The best new metal albums you can buy this week
Dying Fetus, Goatwhore and River Black are among the best new metal album releases you can get your hands on this week
Dying Fetus - Wrong One To Fuck With
"Baltimore’s death metal veterans Dying Fetus have decided not to tinker with their formula too much for their first album in five years. Performed with an almost machine-like precision, there are plenty of blastbeats, brutal breakdowns and shredding solos on offer to appease the faithful and in the pummelling Panic Amongst The Herd, the technical metal tour de force that is Seething With Disdain and the thrilling Die With Integrity – which boasts a stunning, squealing guitar solo that the late, great Jeff Hanneman would have been proud of – they have a fistful of future pit anthems."
Goatwhore - Vengeful Ascension
"There’s a sense of something ominous that kickstarts the seventh album by this New Orleans blackened thrash quartet. It’s generated in simple fashion: drummer Zack Simmons playing a machine-gunning tribal pattern on his toms as producer Jarrett Pritchard fades it in to (un)intentionally create the feel of something – or things – rumbling towards and rapidly encroaching upon you with extreme menace."
River Black - River Black
"Metallic hardcore outfit Burnt By The Sun fizzled out in style with 2009’s Heart Of Darkness, a swansong that melded the styles with more soulful might than most. Having spent the last few years having good, thrashing fun in Municipal Waste, guitarist John Adubato and drummer David Witte pick up where they left off with new outfit River Black, bringing vocalist Mike Olender back for the ride. The formula is largely unchanged."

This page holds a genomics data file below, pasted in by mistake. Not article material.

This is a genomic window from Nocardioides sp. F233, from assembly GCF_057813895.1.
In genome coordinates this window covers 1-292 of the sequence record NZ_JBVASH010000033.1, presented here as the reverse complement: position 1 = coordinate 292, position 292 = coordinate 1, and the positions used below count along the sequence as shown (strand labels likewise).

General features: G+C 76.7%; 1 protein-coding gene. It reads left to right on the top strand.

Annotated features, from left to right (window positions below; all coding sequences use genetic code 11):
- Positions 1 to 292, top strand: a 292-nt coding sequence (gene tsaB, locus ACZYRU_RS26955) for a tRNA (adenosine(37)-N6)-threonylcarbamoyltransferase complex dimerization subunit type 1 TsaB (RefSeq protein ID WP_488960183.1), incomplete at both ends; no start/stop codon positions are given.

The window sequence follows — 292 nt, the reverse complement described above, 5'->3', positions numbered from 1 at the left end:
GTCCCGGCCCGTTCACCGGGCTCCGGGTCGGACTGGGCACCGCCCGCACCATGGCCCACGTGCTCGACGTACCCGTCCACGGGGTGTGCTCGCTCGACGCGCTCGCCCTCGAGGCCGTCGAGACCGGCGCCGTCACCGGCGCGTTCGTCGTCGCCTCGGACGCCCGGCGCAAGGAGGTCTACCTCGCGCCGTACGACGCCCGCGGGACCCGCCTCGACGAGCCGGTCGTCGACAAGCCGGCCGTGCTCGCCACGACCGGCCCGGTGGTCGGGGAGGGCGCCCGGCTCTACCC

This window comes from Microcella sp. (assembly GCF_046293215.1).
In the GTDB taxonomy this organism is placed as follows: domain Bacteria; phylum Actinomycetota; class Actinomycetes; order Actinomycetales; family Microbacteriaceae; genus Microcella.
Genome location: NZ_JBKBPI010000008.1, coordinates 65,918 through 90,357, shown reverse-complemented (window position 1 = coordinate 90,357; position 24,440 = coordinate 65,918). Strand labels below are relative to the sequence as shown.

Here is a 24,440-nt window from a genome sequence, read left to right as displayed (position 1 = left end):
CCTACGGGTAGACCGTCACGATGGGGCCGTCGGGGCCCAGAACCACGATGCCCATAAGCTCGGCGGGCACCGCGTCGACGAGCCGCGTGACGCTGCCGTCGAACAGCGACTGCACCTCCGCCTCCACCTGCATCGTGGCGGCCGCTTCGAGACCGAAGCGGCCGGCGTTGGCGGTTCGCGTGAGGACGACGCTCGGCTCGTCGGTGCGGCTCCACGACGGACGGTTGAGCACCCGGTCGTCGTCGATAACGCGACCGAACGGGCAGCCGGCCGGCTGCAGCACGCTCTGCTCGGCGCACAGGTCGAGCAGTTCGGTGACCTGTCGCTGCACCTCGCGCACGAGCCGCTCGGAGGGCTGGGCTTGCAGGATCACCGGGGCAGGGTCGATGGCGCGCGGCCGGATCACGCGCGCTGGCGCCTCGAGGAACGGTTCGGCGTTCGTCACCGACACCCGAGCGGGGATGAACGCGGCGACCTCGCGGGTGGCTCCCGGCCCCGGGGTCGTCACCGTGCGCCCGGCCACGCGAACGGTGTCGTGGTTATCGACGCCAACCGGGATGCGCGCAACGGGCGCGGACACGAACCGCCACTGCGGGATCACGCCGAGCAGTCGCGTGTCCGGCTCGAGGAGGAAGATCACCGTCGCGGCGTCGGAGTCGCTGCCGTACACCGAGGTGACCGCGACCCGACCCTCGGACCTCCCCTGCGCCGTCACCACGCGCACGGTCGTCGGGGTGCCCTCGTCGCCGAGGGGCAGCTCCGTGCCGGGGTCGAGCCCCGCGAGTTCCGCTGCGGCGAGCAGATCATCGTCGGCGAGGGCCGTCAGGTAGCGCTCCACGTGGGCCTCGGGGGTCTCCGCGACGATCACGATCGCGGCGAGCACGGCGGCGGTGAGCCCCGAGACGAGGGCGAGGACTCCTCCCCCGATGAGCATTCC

BardSpec - Hydrogen
"Superficially, this is a wistful paean to the atmospheric achievements of electronic pioneers like Tangerine Dream and Cluster, replete with shimmering walls of old-school synths and a persistent motorik pulse that’s equal parts Kraftwerk and Neu! Unlike a lot of similarly inclined projects, however, the extended pieces on Hydrogen sound neither retro nor tethered to someone else’s blueprint."
The Interbeing - Among Amorphous
"The dark undercurrent that rippled through their earlier material has seeped cinematically into Among Amorphous’s every pore, including the Matrix-meets-Covenant artwork. Spiral Into Existence is a bold opener, flexing polyrhythmic muscles with a hulk of a chorus, and the band start as they mean to go on."
Circle - Terminal
"Opener Rakkautta Al Dente is a 13-minute excursion through fuzzy, cyclical krautrock riffs, blissful, improvised meanders and wailing heavy rock – like eight of your favourite records being played one after the other, with no discernible gaps. It’s a technique the Finns apply liberally throughout, using ultra-repetition as a meditative hum to stitch all ends of their heavy cosmic blanket together."
Wildspeaker - Spreading Adder
"Blackened crust is the order of the day on Wildspeaker’s second full-length, the Texan quintet bringing a raucous energy to an album extols the virtues of the natural world while condemning humanity. Vocalist Natalie Kahan slices her way through the rubble with razor-sharp precision while the guitars pulse with spite."
Conveyer - No Future
"This Minneapolis melodic hardcore band have championed a DIY ethic and strong devotion to God ever since their formation in 2011. No Future serves as a mature and worthy third full-length follow-up to their debut, Worn Out, and sophomore release, When Given Time To Grow."